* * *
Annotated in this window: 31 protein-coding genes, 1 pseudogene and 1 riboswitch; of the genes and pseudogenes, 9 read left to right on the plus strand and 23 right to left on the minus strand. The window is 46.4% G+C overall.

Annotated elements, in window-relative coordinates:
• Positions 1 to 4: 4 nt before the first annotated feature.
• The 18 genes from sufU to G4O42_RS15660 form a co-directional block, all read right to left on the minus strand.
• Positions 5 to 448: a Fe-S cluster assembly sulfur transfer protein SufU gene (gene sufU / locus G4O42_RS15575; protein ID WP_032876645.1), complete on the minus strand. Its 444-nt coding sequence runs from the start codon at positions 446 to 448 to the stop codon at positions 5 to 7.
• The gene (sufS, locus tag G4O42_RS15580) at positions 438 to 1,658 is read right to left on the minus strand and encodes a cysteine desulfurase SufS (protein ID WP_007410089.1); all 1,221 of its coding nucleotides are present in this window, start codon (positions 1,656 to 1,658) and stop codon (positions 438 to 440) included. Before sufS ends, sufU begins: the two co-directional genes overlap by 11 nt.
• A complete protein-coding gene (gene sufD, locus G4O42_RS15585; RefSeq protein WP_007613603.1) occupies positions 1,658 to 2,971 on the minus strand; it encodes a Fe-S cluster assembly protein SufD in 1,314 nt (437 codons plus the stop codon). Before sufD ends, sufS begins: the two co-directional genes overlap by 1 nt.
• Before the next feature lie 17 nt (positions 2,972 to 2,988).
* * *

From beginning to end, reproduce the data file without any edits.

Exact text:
Annotated in this window: 31 protein-coding genes, 1 pseudogene and 1 riboswitch; of the genes and pseudogenes, 9 read left to right on the plus strand and 23 right to left on the minus strand. The window is 46.4% G+C overall.

Annotated elements, in window-relative coordinates:
• Positions 1 to 4: 4 nt before the first annotated feature.
• The 18 genes from sufU to G4O42_RS15660 form a co-directional block, all read right to left on the minus strand.
• Positions 5 to 448: a Fe-S cluster assembly sulfur transfer protein SufU gene (gene sufU / locus G4O42_RS15575; protein ID WP_032876645.1), complete on the minus strand. Its 444-nt coding sequence runs from the start codon at positions 446 to 448 to the stop codon at positions 5 to 7.
• The gene (sufS, locus tag G4O42_RS15580) at positions 438 to 1,658 is read right to left on the minus strand and encodes a cysteine desulfurase SufS (protein ID WP_007410089.1); all 1,221 of its coding nucleotides are present in this window, start codon (positions 1,656 to 1,658) and stop codon (positions 438 to 440) included. Before sufS ends, sufU begins: the two co-directional genes overlap by 11 nt.
• A complete protein-coding gene (gene sufD, locus G4O42_RS15585; RefSeq protein WP_007613603.1) occupies positions 1,658 to 2,971 on the minus strand; it encodes a Fe-S cluster assembly protein SufD in 1,314 nt (437 codons plus the stop codon). Before sufD ends, sufS begins: the two co-directional genes overlap by 1 nt.
• Before the next feature lie 17 nt (positions 2,972 to 2,988).